Backtalk to the future
text size

Backtalk to the future

Backtalk to the future
From left, Ryan Reynolds as Big Adam, Mark Ruffalo as Louis Reed and Walker Scobell as Young Adam in The Adam Project. Photo: DOANE GREGORY / © 2022 Netflix

Early in The Adam Project, a pipsqueak asthmatic named Adam (Walker Scobell) and his golden retriever gallivant through the woods among shimmering falling debris. The cause of the wreckage, Adam learns, is a time jet that was crash-landed by his older self (Ryan Reynolds) travelling from the future. This is pure 80s sci-fi pastiche for the ages. Add a few flying saucer chases, cook up a quickie solution to the grandfather paradox, and this movie might have fallen at the intersection of E.T. and Back To The Future.

Instead, The Adam Project, directed by Shawn Levy, might as well be called "The Ryan Reynolds Project". In the summer, Levy and Reynolds teamed up under a different Hollywood juggernaut to deliver clamorous video game flick Free Guy. This new movie (on Netflix) is a comparable package -- noisy and formulaic, but still occasionally enjoyable. Reynolds recycles his trademark twerpy charisma, using quips to punctuate battle scenes that are spiced up with special effects. Mileage for the actor's wise-guy persona will vary -- I've personally had my fill for several lifetimes, with or without time travel -- and it's hard here to separate the movie from the leading man.

This is because Reynolds imbues Adam with such excitable, exhibitionistic energy he might as well be waving jazz hands. Levy and the screenwriters, Jonathan Tropper, T.S. Nowlin, Jennifer Flackett and Mark Levin, have crafted in The Adam Project a vehicle that enables Reynolds to multiply his shtick by two. By allying Adam with himself, not only can Reynolds poke fun at his adversaries -- "Your outfits are incredible," he gushes at one point to a squad of henchmen -- he can actually mock his own insufferableness.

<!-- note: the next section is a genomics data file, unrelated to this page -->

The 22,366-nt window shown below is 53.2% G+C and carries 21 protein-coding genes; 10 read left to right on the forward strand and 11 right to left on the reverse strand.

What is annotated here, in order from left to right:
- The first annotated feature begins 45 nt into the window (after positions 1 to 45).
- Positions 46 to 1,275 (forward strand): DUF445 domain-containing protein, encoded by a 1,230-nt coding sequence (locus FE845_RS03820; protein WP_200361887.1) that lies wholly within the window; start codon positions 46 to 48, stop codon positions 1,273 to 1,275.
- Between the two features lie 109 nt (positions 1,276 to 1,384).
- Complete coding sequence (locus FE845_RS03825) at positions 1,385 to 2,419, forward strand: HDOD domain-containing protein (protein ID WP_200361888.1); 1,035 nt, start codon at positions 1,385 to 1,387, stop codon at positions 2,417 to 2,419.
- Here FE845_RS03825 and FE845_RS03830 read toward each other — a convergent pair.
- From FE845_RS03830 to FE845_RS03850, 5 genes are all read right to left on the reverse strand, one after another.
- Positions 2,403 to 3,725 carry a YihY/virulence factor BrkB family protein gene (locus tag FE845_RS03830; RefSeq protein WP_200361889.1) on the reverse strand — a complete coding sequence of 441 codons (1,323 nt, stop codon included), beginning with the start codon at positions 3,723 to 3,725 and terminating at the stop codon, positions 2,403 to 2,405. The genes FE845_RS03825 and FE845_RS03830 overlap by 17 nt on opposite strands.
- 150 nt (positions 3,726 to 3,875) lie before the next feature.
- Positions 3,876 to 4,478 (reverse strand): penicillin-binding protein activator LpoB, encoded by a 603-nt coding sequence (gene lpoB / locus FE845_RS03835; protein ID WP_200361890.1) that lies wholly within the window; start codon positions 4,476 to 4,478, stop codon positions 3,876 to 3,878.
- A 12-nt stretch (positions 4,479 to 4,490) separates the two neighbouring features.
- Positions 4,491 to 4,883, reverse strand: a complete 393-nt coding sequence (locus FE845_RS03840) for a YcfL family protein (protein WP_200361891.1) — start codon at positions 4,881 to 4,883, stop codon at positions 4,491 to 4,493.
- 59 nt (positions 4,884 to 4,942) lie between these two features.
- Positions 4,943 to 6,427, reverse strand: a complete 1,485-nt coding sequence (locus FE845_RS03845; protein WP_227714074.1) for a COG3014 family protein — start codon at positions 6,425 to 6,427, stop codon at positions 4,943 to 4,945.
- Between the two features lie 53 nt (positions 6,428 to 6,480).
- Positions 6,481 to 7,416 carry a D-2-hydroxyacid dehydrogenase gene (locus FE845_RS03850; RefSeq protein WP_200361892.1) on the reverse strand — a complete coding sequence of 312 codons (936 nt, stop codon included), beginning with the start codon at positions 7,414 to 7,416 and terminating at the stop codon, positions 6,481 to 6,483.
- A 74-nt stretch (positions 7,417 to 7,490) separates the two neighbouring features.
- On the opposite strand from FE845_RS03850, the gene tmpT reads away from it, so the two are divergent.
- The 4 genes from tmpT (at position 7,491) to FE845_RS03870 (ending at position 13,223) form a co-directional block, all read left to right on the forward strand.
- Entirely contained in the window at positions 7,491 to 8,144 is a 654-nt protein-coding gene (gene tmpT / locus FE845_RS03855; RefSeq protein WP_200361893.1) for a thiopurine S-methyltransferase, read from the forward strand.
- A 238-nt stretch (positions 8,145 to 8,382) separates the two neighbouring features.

"You have a very punchable face," he tells Adam the preteen early in their peregrinations. Scobell, for his part, mirrors Reynolds' mien with precision, making the duo feel less like Marty McFly and Doc Brown than twin sidekicks who stumbled into the spotlight.

Their adventure begins when the adult Adam, visiting 2022 from 2050, explains to his kid accomplice that time travel has ruined mankind, and impeding its invention is their only hope. Complicating the mission is Adam's dad, Louis (Mark Ruffalo), a physicist who models traversable wormholes, and Louis' ruthless business associate, Maya (Catherine Keener). How tampering with the past will upset the future -- including Adam's marriage to fellow insurgent Laura (Zoe Saldaña) -- is a mystery that the movie declines to dwell on.

Blissfully under two hours, The Adam Project is no modern classic. But it does benefit from an affecting finale that pays special attention to Adam's strained relationship with his father. Reynolds may play the smart aleck, but beneath Adam's zingers he is compensating for a profound pain, and Louis is critical in activating his son's tender side. It's an unexpectedly sweet note to end on. Or perhaps it's just that after a double dose of wisecracking, some authentic feeling is a welcome respite. © 2022 The New York Times Company

The Adam Project

Starring Ryan Reynolds, Mark Ruffalo, Catherine Keener

Directed by Shawn Levy

Now streaming on Netflix

Do you like the content of this article?